New car sales plunged by a fifth in April compared to the same month last year, industry figures show.
The Society of Motor Manufacturers and Traders (SMMT) said new car registrations slumped by 19.8% to 152,076.
It said the "significant decline" came after motorists brought forward purchases to March - when there had been an "exceptional performance" - to avoid new vehicle excise duty (VED) rates which came into force on 1 April.
The worst fall was among private motorists, where sales volumes dropped by 28.4%, while demand from businesses and large fleets was also down.
However, the SMMT said the overall new car market remained strong for the year-to-date, with new registrations in the first four months of 2017 1.1% ahead of last year at 972,092, the highest level on record.
SMMT chief executive Mike Hawes said: "With the rush to register new cars and avoid VED tax rises before the end of March, as well as fewer selling days due to the later Easter, April was always going to be much slower."
He said demand was expected to stabilise over the year "as the turbulence created by these tax changes decreases".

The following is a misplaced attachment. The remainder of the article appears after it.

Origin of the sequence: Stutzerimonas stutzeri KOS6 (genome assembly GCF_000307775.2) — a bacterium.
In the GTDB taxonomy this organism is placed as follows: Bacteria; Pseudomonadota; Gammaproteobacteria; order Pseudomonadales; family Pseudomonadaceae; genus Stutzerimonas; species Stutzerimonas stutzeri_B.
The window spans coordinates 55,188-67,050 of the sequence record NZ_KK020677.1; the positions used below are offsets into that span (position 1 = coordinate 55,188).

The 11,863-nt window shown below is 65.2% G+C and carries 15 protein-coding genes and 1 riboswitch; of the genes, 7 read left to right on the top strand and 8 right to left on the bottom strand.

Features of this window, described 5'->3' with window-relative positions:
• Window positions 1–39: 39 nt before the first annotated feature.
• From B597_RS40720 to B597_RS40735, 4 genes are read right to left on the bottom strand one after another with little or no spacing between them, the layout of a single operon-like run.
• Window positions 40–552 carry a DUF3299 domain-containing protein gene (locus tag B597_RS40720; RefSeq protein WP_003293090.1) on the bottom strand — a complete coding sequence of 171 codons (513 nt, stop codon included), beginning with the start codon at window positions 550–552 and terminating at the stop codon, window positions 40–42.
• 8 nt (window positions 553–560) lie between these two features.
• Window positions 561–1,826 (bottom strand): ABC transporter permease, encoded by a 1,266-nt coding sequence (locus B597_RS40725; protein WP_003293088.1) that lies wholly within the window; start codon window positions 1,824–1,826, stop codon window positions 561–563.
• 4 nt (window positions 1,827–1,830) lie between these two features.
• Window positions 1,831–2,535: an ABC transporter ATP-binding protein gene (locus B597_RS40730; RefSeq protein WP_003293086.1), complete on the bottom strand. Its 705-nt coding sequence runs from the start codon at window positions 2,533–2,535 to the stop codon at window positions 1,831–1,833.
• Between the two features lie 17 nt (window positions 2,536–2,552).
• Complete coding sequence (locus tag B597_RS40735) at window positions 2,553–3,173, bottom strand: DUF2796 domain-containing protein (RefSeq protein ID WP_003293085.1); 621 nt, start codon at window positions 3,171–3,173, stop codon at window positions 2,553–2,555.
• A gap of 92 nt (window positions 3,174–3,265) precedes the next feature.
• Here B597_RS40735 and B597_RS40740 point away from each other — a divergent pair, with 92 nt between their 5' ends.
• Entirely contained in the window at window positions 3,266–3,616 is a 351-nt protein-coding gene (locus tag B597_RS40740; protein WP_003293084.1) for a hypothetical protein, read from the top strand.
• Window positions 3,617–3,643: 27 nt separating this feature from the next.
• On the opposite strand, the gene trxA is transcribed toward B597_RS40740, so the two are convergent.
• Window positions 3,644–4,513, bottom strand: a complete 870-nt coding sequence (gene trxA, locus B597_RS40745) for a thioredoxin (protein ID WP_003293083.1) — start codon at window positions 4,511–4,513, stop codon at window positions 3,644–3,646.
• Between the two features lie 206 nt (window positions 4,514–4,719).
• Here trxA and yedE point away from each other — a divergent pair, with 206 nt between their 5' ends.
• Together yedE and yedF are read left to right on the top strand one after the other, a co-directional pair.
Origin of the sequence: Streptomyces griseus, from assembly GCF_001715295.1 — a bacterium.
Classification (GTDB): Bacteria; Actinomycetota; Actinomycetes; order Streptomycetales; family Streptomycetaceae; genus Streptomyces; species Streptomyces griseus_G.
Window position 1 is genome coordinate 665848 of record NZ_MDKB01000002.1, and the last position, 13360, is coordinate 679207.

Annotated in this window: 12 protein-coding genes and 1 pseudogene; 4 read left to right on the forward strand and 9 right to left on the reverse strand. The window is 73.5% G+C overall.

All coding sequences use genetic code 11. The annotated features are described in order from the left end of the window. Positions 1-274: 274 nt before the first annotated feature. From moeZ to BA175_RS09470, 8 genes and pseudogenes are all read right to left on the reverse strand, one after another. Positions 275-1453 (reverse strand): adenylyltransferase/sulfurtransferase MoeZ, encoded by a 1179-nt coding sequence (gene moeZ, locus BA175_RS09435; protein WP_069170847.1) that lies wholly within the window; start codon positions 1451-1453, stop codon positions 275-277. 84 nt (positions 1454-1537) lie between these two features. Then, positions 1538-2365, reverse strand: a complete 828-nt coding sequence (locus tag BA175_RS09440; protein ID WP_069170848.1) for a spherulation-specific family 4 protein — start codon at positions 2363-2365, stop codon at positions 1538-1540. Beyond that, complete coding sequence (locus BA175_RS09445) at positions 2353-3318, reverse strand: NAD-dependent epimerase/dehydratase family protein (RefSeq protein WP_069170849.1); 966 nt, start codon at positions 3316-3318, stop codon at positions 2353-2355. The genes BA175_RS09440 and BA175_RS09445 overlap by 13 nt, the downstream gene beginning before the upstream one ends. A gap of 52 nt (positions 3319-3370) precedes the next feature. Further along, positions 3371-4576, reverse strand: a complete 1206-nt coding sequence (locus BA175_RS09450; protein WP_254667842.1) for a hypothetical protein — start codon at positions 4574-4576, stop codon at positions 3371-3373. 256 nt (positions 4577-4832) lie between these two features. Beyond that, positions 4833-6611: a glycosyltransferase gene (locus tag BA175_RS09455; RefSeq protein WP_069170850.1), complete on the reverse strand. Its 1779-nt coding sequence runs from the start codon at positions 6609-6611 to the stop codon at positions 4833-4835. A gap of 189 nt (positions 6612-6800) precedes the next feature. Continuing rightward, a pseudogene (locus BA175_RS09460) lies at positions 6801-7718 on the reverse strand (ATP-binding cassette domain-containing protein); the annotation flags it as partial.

The SMMT has already warned that 2017 is expected to see a sales decline as price rises feed through, after a record number of new vehicles left showrooms in 2016.
Howard Archer, chief UK and European economist, said the figures suggested March sales boom could have been a "last hurrah" for the market - even allowing for the distortion in the figures caused by tax changes.
He said: "The extent of April's drop reinforces belief that the car sector is going to find life ever more challenging in the UK over the coming months.
"Consumers' purchasing power is now being squeezed markedly by higher inflation and muted wage growth and it is likely that the squeeze will become tighter still."